Less than 24 hours after it was announced that Louisiana Department of Natural Resources Secretary Scott Angelle would occupy a spot on the LSU Board of Supervisors, State Rep. Erich Ponti declared his candidacy for the Public Service Commission seat representing the Baton Rouge and Lafayette areas.
Small business owner and State Representative, Erich Ponti (R), will seek the District 2 seat on the Public Service Commission this November. Current Commissioner, Jimmy Field, has announced that he will not seek another term. Ponti, a general contractor with nearly twenty years experience of building a construction business and creating jobs, sees the Public Service Commission as a place where his conservative principles can serve ratepayers and help strengthen our economy.
“Louisiana is the hub of energy production in the U.S. As your Commissioner, I will make sure that the utilities are capitalizing on our state’s resources to the benefit of Louisiana consumers and businesses,” Ponti said.
In 2007, Ponti entered a crowded field of candidates for a seat in the State House representing a district in southeastern Baton Rouge. With shoe leather and a commitment to represent his constituents with honesty, integrity and accessibility, Erich won the seat. As one of two freshmen to be named to a committee leadership position in his first term, he worked to reduce taxes, balance the state budget and pass ethics reform legislation. Four years later, Representative Ponti was unopposed for re-election and would be tapped to lead the House Commerce Committee.
“I entered public service to help build a better Louisiana, one where our tax dollars are not wasted but invested in our families, our economy and long-term prosperity. We have turned the corner, but work remains to be done. One of my top priorities on the Public Service Commission will be to require utilities to bring the transmission grid into the 21st century. This step will lower the cost of power to users, ensure long-term reliability and expedite the restoration of power after damaging storms and hurricanes.”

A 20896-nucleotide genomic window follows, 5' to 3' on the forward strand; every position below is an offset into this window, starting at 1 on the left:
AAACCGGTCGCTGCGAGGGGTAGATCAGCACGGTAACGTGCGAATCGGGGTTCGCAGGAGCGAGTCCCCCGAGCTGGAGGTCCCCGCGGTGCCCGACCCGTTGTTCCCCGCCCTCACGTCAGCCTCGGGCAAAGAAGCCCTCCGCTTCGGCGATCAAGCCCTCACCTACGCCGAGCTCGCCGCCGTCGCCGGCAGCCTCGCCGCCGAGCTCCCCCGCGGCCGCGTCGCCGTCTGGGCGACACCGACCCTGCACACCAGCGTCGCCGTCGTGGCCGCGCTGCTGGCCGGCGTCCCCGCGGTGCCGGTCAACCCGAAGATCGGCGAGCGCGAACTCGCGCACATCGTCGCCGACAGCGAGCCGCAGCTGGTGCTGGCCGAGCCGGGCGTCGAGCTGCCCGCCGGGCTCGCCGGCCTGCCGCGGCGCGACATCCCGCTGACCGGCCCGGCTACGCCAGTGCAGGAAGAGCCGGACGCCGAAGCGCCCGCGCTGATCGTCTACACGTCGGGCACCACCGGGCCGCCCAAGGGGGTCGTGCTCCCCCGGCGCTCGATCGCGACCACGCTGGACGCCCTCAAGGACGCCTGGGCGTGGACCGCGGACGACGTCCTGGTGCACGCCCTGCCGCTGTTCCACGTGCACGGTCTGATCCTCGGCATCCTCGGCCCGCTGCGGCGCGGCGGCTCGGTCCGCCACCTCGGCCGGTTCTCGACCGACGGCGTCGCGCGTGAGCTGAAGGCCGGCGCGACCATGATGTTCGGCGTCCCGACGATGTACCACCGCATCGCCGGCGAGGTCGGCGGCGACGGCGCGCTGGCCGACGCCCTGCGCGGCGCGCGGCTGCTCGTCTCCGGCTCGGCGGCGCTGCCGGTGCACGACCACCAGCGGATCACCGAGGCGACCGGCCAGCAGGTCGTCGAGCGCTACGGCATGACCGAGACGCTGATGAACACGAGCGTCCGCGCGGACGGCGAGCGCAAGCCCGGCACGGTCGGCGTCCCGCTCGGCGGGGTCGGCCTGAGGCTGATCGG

Ponti will file his latest campaign finance report showing approximately $280,000 cash on hand. Ponti has raised close to $170,000 of that total since entering the race for Public Service Commission in early June. The report includes contributors from all corners of the district and demonstrates the wide base of support necessary for victory. “From Baton Rouge, down the bayou to Houma and Thibodaux and over to Lafayette, our campaign is gaining momentum, and I’ve been humbled by the donations and encouraging words of those I’ve met,” Ponti said.
Ponti is a graduate of Catholic High School in Baton Rouge. He earned a bachelor’s degree in Construction Management from Northeast Louisiana University (now ULM). After returning to Baton Rouge, Erich started Accent Construction Services, Inc., a successful general contracting and development firm. It was through his profession that he first became involved in the political process. As a member of the Louisiana Homebuilders’ Association, Ponti served in numerous leadership positions including President in 2007.
Erich is a proud father and grandfather. When he is not at a construction site, he enjoys spending quality time with his grandchildren, fishing or attending their little league games.
The PSC District 2 field shapes up at present to be a race between Ponti and Lafayette businessman Ed Roy, whose curriculum vitae includes 20 years as a weatherman on a local TV station, a term on the Lafayette Parish Council, 16 years as a detective for the Lafayette Sheriff’s Department and the owner of a private detective agency, among other things (with that resume one can be sure that whatever skeletons Ponti might have in his closet are sure to tumble out). But Ponti has aligned himself with Gov. Bobby Jindal, and the announcement yesterday that Angelle was joining the LSU Board – he’d been talked about as a candidate and had made some very definitive noises about running back in June – more or less cleared the field of Jindal’s allies for Ponti.
Whether Jindal will openly endorse Ponti or not remains to be seen. Perhaps more interesting will be which issues the candidates trumpet in the race – both appear to be rather reliable pro-business conservatives, but neither have announced anything of significance policy-wise. Ponti’s web site indicates an interest in stability of utility rates, the promotion of natural gas and improvement of telecommunications infrastructure, while Roy’s site doesn’t have an “issues” section.